Browser extension that demonstrates the Web Annotation Discovery mechanism: subscribe to people’s annotation collections/‘feeds’, to see their notes on the web; and create & publish annotations yourself.

Contents of web-annotation-discovery-we...

.reuse 1 year ago
LICENSES 1 year ago
src 1 year ago
.gitignore 1 year ago 1 year ago
package-lock.json 1 year ago
package.json 1 year ago
tsconfig.json 1 year ago
vite.config.ts 1 year ago

Web Annotation Discovery WebExtension

This browser extension implements the Web Annotation Discovery mechanism, enabling you to discover annotations and subscribe to annotation ‘feeds’ while browsing the web; then view the collected annotations on other pages you visit.

It also lets you create annotations yourself, and store/publish them on an annotation collection, so that other people view the notes you take on web pages.


Minimum viable product, or primarily a proof-of-concept: This software demonstrates a mechanism for web annotation in practice, enabling people to try it out and hopefully move forward with the idea.

The software can be used for collaborative annotation, but be prepared for possible technical glitches (including data loss or leakage), mediocre user experience, and awful interface design.

Try it out

Install the extension in a recent Firefox(-based browser). It should work in Chromium(-based browsers) too, but is not as well-tested there.

For Firefox, you can get it via Mozilla Addons. (Depending on their review process, that might occasionally be a less up-to-date version.)

On the releases page, you can download the latest version (as a .zip-file, you can rename it to .xpi or .crx if that makes you or your browser happy, but also as .zip it should work just fine). You may have to jump some hoops to install the extension directly without requiring approval by your browser vendor:

  • Firefox (temporary): Go to about:debugging, choose ‘This Firefox’, ‘Load Temporary Add-on…’, select the extension file. The extension will be removed again when you close the browser.
  • Firefox (permanently): You need a ‘developer’ or ‘nightly’ edition of Firefox, set xpinstall.signatures.required to false in about:config, and drag & drop the extension file onto the list at about:addons.
  • Chromium & co.: Enable ‘developer mode’ in about:extensions, and drag & drop the extension file onto this page. It might however be removed again when you close the browser.

If one of those options worked for you, fun can start.

Discovering & viewing annotations

Visit a compatible annotation server. For now that means running a Web Annotation Discovery Server. See its documentation for details.

Then subscribe to a collection, visit one of the pages that any of its annotations target, and the yellow notes should show up on the right side.

Creating annotations

If you have write access to an annotation collection, you can create and edit annotations in it.

Open the extension’s popup and select that collection, then click “Connect” to try it out. If you had not authenticated to the server already, your browser may prompt you for your credentials. (In Chromium-based browsers, you may have to authenticate first on the website itself, as it blocks authentication to third parties.)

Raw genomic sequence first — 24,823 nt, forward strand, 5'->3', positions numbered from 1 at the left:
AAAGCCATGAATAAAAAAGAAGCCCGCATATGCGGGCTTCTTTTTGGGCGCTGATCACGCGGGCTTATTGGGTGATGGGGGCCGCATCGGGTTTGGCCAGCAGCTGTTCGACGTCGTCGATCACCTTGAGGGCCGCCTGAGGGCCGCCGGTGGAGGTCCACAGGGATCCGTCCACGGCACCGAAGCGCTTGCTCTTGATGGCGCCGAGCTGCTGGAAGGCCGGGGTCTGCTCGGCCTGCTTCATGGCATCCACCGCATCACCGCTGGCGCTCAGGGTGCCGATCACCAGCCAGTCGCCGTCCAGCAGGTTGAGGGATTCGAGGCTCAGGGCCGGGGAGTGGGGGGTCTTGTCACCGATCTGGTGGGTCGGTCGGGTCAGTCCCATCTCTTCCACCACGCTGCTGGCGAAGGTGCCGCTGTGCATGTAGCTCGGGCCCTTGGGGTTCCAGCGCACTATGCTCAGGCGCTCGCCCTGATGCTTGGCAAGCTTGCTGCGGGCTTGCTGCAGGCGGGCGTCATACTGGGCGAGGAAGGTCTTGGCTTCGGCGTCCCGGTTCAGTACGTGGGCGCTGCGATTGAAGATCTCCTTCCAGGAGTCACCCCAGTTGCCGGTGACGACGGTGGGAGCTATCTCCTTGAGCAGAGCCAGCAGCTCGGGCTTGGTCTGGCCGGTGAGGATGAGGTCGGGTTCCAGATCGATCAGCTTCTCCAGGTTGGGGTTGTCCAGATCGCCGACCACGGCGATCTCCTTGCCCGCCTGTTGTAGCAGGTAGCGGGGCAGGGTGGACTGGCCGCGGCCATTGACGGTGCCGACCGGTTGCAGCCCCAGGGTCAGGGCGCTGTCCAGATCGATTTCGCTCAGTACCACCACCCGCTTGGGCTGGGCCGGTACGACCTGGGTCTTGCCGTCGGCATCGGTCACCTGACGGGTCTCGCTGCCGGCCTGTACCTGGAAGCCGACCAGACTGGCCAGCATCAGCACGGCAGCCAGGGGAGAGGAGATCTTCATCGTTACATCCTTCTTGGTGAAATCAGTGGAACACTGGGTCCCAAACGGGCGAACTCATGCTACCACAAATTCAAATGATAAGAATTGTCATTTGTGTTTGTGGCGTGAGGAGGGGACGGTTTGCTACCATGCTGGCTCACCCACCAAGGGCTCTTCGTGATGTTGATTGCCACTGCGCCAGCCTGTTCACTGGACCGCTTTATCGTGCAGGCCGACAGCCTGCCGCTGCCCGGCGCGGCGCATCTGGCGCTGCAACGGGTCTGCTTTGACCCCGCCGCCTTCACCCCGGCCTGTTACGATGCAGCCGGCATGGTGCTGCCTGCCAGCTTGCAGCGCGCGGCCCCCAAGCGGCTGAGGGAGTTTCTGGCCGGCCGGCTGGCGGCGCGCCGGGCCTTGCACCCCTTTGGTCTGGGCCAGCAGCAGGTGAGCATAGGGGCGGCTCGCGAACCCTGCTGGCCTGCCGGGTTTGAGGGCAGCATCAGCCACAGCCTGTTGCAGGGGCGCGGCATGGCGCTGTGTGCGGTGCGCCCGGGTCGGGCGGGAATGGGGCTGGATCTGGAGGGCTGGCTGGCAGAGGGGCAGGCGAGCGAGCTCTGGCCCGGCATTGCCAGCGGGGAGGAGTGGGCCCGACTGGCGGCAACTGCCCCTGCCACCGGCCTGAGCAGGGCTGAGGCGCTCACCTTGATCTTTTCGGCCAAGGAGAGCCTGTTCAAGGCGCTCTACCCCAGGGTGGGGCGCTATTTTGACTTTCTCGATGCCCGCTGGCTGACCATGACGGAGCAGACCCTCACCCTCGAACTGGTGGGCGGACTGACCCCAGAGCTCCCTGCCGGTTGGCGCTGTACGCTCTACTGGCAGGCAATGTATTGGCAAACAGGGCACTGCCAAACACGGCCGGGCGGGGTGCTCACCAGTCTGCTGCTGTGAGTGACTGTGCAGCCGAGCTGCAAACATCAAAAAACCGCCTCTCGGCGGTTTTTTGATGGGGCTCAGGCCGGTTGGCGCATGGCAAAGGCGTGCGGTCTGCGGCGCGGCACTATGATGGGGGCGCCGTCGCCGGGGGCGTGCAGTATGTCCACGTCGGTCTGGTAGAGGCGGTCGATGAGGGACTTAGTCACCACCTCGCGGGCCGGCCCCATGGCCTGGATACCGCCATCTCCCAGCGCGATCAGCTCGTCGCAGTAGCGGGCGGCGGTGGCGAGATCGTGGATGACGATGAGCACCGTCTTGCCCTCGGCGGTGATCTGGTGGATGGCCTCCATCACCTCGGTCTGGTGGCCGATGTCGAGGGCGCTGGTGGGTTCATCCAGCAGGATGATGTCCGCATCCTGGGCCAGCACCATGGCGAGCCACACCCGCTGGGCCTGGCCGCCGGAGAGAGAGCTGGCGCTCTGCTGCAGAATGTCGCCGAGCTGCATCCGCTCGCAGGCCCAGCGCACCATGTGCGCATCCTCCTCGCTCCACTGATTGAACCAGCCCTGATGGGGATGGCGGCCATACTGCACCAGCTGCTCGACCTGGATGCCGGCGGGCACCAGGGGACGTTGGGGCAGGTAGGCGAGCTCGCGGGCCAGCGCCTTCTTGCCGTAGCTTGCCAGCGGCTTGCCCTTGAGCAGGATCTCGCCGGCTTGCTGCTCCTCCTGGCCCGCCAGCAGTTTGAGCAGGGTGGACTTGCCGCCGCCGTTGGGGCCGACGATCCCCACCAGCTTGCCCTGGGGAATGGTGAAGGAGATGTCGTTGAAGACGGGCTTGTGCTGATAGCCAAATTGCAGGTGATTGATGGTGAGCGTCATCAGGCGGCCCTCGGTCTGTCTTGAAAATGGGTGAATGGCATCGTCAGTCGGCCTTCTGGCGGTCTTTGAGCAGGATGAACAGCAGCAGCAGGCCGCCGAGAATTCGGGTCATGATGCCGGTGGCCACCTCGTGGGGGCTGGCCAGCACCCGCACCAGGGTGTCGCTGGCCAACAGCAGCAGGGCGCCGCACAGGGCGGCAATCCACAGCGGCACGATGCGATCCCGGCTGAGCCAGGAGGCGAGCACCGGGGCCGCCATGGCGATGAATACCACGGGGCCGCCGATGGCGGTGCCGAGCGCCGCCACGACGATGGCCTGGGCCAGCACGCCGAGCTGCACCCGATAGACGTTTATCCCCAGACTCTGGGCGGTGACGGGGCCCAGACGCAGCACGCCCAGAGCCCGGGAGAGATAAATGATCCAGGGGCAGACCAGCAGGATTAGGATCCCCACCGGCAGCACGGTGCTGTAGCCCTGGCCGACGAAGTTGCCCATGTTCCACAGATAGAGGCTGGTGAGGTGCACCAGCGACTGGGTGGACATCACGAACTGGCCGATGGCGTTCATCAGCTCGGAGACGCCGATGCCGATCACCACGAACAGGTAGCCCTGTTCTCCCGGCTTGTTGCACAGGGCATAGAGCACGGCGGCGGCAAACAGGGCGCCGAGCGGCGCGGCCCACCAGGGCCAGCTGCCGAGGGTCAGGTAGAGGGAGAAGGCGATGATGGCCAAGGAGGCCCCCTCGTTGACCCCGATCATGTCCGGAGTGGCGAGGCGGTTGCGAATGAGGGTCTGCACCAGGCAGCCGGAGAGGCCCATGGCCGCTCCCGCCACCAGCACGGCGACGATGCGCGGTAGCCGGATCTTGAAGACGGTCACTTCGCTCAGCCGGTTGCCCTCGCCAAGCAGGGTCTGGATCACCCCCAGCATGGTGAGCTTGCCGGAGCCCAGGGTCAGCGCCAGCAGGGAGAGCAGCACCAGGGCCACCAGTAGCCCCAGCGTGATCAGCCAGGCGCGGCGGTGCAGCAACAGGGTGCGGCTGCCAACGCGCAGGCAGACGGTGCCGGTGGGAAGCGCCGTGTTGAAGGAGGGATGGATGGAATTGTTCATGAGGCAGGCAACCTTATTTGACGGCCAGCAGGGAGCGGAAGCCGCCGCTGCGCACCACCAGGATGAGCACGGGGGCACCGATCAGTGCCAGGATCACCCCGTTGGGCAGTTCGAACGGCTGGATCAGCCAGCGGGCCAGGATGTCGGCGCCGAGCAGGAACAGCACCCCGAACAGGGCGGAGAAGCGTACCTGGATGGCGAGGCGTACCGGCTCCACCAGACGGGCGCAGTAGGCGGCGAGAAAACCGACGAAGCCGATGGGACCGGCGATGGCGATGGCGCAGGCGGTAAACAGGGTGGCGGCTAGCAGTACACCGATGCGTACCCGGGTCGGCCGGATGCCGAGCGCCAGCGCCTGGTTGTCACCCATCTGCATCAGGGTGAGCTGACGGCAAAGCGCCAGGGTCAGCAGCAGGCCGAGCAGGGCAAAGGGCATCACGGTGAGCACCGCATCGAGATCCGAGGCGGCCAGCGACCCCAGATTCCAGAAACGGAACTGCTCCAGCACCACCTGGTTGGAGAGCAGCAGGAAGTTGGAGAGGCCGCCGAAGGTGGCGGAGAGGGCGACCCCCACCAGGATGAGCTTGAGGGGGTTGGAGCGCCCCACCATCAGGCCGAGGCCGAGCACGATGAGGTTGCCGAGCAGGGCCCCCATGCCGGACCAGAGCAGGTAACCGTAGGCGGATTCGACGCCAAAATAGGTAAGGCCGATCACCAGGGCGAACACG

Once you have connected to an annotation collection, you can create annotations by selecting text on any web page, ‘right’-clicking to get the context menu and choosing “Annotate Selection”. Write your notes and voilà, it should be stored/published on your annotation server.


Clone this repository, and install dependencies using npm install or equivalent. (Tested on Node 16 + npm 8.)

You can build it with npm run build. The extension should appear as a zip file in a folder web-ext-artifacts.

Running npm run dev should spin it up in a browser (choose which browser in vite.config.ts), with live reloading upon source file changes.

Code tour

This browser extension is written in TypeScript, transpiled by Vite (with vite-webextension-plugin), using Preact for the UI. It uses, and is co-developed with, Apache Annotator.

The extension’s local storage (abstracted by Dexie) keeps a list of known annotations and of the annotation sources they come from. Each source that is an Annotation Container is considered a ‘feed’, and its annotations are downloaded again every couple of minutes (yes that could be made more efficient).

For authentication to an annotation source (presumably required for creating annotations), this extension depends on the web browser’s capabilities; for simplicity (and because this would ideally be the browser’s job anyway), this extension has no clue about accounts, passwords, etc. This has been tested with HTTP Basic Auth, but possibly a server requiring e.g. client-side TLS certificates would work too. When the user “connects” to an annotation collection they want to store annotations in, the extension simply tests whether it can create a bogus annotation (which it directly deletes again).


This is free and unencumbered software released into the public domain. Except the icons in src/assets/icons/, which are MIT-licensed by the Bootstrap Authors.


This project was funded through the NGI0 Discovery Fund, a fund established by NLnet with financial support from the European Commission’s Next Generation Internet programme.